Sussex Modernism at Two Temple Place review ***


Sussex Modernism: Retreat and Rebellion

Two Temple Place, 15th February 2017

Just a quick shout out for this interesting, compact exhibition. For those who don’t know Two Temple Place it is a neo-Gothic, late Victorian mansion on the Embankment built for an Astor and full to the brim of OTT panelling, carving and painting. It puts on occasional exhibitions at the beginning of each year and this year it is a diverting journey through key British figurative artists of the first half of the C20.

Many of the artists represented here spent sizeable chunks of their working lives at various locations in Sussex hence the theme and many were associated with the Bloomsbury Group and latterly whimsical British surrealism. Sussex no doubt because the houses are nice and the rich toffs have always liked it and it was close to the capital. But also to be fair because the landscapes did offer material to feed the muse. But don’t expect any proletarian radicalism here.

What you do get though are 120 or so works by many of the key figures in British art through the 1920s to 1950s.My favourites are the sculptures from Eric Gill (we can still appreciate the art I think), some lovely Vanessa Bell works (including a perfect still-life and fine fabrics), an Eric Ravilious interior, landscapes and studies by John Piper, Edward Wadsworth and Paul Nash, watercolours by Edward Burra and some haunting photos by Lee Miller.

All in all worth a detour or a lunchtime trip if you work close by. And it’s free. On until 23rd April.

P.S. I note that a fair proportion of the works on show here come from the Towner Gallery in Eastbourne which is one of my absolute favourites. It always has interesting exhibitions informed by its permanent collection. Like the Turner Contemporary in Margate a great excuse when the sun comes out to get on the train, scoff some chips and ice cream, take a look at some of the shops set up by the East London bearded dispora and generally promenade. Lovely.

Hamlet at the Almeida review *****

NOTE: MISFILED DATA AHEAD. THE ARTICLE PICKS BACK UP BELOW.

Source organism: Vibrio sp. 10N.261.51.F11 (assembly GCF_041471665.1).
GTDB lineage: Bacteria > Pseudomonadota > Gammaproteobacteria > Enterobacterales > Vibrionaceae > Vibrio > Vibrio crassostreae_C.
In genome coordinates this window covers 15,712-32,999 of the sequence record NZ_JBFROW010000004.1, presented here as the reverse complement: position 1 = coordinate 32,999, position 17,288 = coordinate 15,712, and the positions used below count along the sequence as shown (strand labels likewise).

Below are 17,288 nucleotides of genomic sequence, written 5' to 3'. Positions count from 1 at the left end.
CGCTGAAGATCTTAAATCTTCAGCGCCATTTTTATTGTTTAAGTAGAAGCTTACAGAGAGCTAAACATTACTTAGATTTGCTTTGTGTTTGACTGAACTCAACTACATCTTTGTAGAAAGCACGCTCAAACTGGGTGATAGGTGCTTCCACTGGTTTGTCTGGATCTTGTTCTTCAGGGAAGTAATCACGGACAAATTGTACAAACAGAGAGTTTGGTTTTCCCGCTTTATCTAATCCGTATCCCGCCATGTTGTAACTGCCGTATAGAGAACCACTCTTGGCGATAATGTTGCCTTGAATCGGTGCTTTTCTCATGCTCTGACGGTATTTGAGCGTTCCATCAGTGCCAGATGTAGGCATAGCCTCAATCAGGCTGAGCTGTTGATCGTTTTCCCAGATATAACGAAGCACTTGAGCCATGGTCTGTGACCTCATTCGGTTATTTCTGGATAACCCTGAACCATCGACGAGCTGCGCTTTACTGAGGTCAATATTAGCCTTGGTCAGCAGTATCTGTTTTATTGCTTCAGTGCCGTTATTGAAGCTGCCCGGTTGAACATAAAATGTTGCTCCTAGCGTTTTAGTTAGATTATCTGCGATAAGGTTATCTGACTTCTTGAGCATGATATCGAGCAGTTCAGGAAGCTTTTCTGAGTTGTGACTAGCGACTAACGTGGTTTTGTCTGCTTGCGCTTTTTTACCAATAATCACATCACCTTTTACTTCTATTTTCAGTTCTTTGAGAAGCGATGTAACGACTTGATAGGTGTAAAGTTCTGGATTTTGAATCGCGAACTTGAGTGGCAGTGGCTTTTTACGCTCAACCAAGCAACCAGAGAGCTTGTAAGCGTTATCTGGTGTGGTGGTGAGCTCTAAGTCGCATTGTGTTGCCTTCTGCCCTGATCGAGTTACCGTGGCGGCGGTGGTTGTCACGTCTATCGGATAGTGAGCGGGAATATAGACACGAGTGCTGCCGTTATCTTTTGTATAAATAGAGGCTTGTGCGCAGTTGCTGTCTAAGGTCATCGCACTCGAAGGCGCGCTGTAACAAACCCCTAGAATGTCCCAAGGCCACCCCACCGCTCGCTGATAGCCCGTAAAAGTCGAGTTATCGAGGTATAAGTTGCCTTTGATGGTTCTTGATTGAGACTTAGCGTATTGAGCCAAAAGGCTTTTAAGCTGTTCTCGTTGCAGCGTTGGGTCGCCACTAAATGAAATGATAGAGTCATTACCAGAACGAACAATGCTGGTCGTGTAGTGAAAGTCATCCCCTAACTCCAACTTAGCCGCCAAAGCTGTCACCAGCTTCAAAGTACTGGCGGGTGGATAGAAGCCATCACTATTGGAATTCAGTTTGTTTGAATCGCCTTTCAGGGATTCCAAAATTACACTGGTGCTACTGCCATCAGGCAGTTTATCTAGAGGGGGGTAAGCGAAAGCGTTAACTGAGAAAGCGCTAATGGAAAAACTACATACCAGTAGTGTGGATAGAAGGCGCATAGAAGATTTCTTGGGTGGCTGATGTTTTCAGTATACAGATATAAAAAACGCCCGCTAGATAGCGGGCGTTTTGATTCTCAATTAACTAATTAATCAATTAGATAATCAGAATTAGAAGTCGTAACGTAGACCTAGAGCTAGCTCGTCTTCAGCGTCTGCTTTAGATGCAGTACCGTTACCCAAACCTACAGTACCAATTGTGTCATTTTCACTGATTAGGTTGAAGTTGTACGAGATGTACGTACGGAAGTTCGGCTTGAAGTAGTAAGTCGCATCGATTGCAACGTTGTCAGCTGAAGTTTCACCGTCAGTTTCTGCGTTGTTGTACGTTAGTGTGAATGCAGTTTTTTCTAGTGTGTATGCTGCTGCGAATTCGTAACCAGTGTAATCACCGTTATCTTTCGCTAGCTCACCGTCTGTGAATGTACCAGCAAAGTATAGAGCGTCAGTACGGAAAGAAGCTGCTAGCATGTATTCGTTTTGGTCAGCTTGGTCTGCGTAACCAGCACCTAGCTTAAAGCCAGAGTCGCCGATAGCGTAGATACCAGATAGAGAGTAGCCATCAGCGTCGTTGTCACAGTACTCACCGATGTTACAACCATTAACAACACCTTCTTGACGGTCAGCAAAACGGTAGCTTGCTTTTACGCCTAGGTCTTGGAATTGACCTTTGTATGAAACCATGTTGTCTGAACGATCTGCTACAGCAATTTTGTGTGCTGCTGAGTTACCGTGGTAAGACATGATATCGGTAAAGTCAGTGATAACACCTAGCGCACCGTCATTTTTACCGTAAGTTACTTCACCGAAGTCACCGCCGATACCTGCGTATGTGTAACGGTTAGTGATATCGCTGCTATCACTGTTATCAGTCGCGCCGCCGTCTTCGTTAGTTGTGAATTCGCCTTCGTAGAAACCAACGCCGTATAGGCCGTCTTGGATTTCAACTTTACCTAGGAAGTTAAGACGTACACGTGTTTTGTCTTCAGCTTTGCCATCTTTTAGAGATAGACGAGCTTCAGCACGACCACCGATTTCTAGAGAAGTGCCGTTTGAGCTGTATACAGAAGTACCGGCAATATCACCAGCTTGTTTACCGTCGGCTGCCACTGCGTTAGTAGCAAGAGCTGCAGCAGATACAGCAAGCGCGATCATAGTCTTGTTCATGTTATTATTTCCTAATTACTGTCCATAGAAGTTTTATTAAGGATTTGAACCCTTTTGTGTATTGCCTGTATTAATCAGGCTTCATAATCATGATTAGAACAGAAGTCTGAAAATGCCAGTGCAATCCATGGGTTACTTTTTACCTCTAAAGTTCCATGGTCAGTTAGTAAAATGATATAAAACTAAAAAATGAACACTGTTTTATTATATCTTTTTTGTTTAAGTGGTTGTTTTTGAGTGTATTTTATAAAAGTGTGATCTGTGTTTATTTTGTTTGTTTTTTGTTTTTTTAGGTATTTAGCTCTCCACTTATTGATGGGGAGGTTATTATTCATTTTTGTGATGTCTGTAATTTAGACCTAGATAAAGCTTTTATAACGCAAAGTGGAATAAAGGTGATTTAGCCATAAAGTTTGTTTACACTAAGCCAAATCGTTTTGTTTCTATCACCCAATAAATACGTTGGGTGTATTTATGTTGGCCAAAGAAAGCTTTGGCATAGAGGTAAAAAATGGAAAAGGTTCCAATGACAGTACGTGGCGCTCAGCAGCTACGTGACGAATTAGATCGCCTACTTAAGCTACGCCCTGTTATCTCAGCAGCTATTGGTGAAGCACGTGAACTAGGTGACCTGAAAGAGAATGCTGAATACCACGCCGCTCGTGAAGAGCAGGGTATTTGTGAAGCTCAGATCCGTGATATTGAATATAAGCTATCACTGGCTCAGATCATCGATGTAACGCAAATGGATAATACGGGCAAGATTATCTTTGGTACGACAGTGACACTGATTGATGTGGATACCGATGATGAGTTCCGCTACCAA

Almeida Theatre, 11th March 2017

“…. but I’ve forgotten what Hamlet is about. 

It’s about a young man called Hamlet. And a girl called Ophelia who goes mad. And a ghost. And a Queen called Gertrude who gets poisoned. And a king called Claudius who gets stabbed. And a young man called Laertes who gets killed in a duel, and an old man called Polonius who gets killed by mistake.

I remember now. Not a Bright Piece …. “

From Henrietta Sees It Through by Joyce Dennys

The SO’s unparalleled reading of first half C20 memoirs turned up the above. A perfect spoiler/summary which tickled me. Hamlet may be the greatest play that big Will ever created but for me it still has some plot development that needs a deft directorial touch as well as, obviously, a believable psychological portrait from the Prince himself. That means a logic to the pile up of corpses, a Hamlet who loves Mummy and Daddy, reasons why Gertrude might love Claudius who therefore cannot just be just a weakling or a tw*t from the off, a Polonius who isn’t a total buffoon, an Ophelia who isn’t off with the fairies, a properly p*ssed off Laertes, good reasons why Hamlet might still have mates whilst his behaviour gets ever more erratic and preferably sotto voce reference to Norway and England.

For me this Hamlet ticked all the boxes and much. much more. I can’t pretend I have seen loads of great actors do their thing here nor can I remember vast swathes of the text. You can read the proper reviews to get all of that. But I can tell you that this is, in my view, about as good as Shakespeare gets.

Casting Andrew Scott as Hamlet if I am honest, probably didn’t require a massive leap of imagination. He looks the part (still sufficiently youthful) and surely was a shoe-in to play an unhinged mind based on previous work (oh alright based on his Moriarty on the telly as that is all I really know).

But OMG as the kids might say. Does he deliver. The conversational delivery meant I could savour almost every line and hear plenty that had not previously registered. There was an inevitability to his behaviour as events unfolded reinforced by the continuous animation in his face and hands . The petulance and narcissism that I want from a Hamlet was abundant. Let’s be honest he can be an annoying little s**t.

The relationships were perfectly pitched. The archness in the scenes with the actors, with Polonius, with Horatio and with the gravedigger were spot on. And the emotional tension created in the scenes with Gertrude, Ophelia and with Claudius (a gun and a dream, maybe – brilliant). And the soliloquies were perfectly delivered (and there are some cracking notes in the programmes about the psychology around voices in the head).

Hard for me to imagine better performances as well from a tactile Juliet Stevenson (Gertrude) especially as realisation turns into self-sacrifice, Jessica Brown Findlay (Ophelia), just edge of seat stuff with the herbs (a phrase your are unlikely to hear again!), Luke Thompson (Laertes), lump in throat in the final scenes with Hamlet, and Peter Wright (Polonius) a proper loving Dad and a vital right hand man. And for me Angus Wright’s (Claudius) more declamatory delivery fitted the nature of a chap who I think is rarely plagued with self doubt unlike his step-son.